In
geometry, the **Beckman–Quarles theorem** states that if a transformation of the
Euclidean plane or a higher-dimensional
Euclidean space preserves unit distances, then it preserves all
Euclidean distances. Equivalently, every
homomorphism from the
unit distance graph of the plane to itself must be an
isometry of the plane. The theorem is named after Frank S. Beckman and Donald A. Quarles Jr., who published this result in 1953; it was later rediscovered by other authors and re-proved in multiple ways. Analogous theorems for rational subsets of Euclidean spaces, or for
non-Euclidean geometry, are also known.

Formally, the result is as follows. Let be a
function or
multivalued function from a -dimensional Euclidean space to itself, and suppose that, for every pair of points and that are at unit distance from each other, every pair of images and are also at unit distance from each other. Then must be an
isometry: it is a
one-to-one function that preserves distances between all pairs of points.^{
[1]}

One way of rephrasing the BeckmanâQuarles theorem involves
graph homomorphisms, mappings between
undirected graphs that take vertices to vertices and edges to edges. For the
unit distance graph whose vertices are all of the points in the plane, with an edge between any two points at unit distance, a homomorphism from this graph to itself is the same thing as a unit-distance-preserving transformation of the plane. Thus, the BeckmanâQuarles theorem states that the only homomorphisms from this graph to itself are the obvious ones coming from isometries of the plane.^{
[2]} For this graph, all homomorphisms are
symmetries of the graph, the defining property of a class of graphs called
cores.^{
[3]}

As well as the original proofs of Beckman and Quarles of the theorem,^{
[1]} and the proofs in later papers rediscovering the result,^{
[4]}^{
[5]}^{
[6]} several alternative proofs have been published.^{
[7]}^{
[8]}^{
[9]} If is the set of distances preserved by a mapping , then it follows from the
triangle inequality that certain comparisons of other distances with members of are preserved by . Therefore, if can be shown to be a
dense set, then all distances must be preserved. The main idea of several proofs of the BeckmanâQuarles theorem is to use the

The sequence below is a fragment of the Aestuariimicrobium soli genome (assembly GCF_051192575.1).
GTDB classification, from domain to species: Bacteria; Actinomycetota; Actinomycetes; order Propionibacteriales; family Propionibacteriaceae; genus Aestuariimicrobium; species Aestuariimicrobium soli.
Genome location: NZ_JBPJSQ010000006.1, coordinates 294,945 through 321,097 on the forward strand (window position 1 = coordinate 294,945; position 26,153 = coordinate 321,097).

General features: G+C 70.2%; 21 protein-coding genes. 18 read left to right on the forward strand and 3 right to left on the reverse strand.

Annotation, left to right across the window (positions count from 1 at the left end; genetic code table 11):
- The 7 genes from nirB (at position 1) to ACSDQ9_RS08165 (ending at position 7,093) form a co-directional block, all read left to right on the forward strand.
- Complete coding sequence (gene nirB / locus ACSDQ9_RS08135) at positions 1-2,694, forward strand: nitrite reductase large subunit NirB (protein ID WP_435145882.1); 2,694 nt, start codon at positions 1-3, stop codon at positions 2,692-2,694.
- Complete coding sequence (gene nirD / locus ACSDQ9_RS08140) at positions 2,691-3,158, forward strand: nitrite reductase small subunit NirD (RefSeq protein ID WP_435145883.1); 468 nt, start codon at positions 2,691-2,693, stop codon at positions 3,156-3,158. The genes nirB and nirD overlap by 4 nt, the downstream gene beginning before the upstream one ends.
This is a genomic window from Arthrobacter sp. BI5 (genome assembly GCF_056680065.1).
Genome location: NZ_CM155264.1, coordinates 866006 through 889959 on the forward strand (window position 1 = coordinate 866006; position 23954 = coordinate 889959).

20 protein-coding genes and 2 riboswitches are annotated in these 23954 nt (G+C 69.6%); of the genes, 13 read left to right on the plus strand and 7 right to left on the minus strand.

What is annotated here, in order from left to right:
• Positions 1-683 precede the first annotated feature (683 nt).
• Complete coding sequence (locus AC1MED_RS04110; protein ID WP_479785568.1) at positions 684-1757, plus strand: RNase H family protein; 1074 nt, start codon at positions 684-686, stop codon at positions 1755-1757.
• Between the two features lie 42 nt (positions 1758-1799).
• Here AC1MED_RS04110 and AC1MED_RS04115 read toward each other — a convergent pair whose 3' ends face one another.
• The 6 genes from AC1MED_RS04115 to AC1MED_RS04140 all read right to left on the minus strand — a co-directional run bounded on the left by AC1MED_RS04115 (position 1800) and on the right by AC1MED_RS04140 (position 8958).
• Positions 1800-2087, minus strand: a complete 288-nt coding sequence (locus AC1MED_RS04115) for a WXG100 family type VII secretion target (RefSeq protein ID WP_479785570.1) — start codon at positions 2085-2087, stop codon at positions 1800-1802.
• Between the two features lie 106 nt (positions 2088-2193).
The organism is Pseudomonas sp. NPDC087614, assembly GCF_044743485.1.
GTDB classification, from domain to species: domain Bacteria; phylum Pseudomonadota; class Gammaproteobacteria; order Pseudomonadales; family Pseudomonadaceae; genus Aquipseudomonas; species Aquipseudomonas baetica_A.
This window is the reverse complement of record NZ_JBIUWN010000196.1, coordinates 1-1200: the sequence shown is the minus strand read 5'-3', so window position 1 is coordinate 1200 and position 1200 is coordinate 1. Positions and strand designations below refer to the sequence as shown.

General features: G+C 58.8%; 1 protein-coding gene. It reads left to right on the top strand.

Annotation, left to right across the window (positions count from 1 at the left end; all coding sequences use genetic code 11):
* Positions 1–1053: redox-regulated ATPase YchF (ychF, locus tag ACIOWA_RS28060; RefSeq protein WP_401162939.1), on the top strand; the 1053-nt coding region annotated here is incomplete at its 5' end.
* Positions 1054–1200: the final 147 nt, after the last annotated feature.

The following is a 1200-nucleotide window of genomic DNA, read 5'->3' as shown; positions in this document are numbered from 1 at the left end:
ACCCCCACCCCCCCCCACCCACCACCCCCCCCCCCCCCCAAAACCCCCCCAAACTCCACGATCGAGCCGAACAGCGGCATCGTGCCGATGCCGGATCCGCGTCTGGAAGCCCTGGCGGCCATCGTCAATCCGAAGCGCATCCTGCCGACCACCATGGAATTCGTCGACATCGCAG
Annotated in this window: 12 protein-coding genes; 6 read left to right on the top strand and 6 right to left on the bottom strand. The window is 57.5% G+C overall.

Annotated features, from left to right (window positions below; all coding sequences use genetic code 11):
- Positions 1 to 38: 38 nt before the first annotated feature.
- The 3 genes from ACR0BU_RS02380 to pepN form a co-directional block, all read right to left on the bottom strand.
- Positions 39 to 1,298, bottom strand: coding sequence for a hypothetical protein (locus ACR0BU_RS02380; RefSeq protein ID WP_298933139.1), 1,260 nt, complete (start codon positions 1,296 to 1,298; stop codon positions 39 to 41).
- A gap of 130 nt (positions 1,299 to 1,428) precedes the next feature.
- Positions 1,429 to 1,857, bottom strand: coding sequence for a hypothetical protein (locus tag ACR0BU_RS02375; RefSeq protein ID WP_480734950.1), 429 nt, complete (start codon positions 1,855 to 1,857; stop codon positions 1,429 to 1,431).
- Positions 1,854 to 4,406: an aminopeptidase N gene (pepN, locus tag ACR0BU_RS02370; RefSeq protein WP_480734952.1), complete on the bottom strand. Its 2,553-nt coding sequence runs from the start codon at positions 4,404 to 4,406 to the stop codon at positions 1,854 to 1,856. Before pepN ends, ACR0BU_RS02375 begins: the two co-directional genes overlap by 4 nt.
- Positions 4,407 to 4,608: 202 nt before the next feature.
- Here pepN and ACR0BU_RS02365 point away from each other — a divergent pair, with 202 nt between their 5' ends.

structural rigidity of certain
unit distance graphs, such as the graph of a
regular simplex, to show that a mapping that preserves unit distances must preserve enough other distances to form a dense set.^{
[9]}

Beckman and Quarles observe that the theorem is not true for the
real line (one-dimensional Euclidean space). As an example, consider the function that returns if is an integer and returns otherwise. This function obeys the preconditions of the theorem: it preserves unit distances. However, it does not preserve the distances between integers and non-integers.^{
[1]}

Beckman and Quarles provide another counterexample showing that their theorem cannot be generalized to an infinite-dimensional space, the Hilbert space of square-summable sequences of real numbers. "Square-summable" means that the sum of the squares of the values in a sequence from this space must be finite. The distance between any two such sequences can be defined in the same way as the Euclidean distance for finite-dimensional spaces, by summing the squares of the differences of coordinates and then taking the square root. To construct a function that preserves unit distances but not other distances, Beckman and Quarles compose two discontinuous functions:

- The first function maps every point of the Hilbert space onto a nearby point in a countable dense subspace. For instance the dense subspace could be chosen as the subspace of sequences of rational numbers. As long as this transformation moves each point by a distance less than , it will map points at unit distance from each other to distinct images.
- The second function maps this dense set onto a countable unit simplex, an infinite set of points all at unit distance from each other. One example of a countable simplex in this space consists of the sequences of real numbers that take the value in a single position and are zero everywhere else. There are infinitely many sequences of this form, and the distance between any two such sequences is one. This second function must be one-to-one but can otherwise be chosen arbitrarily.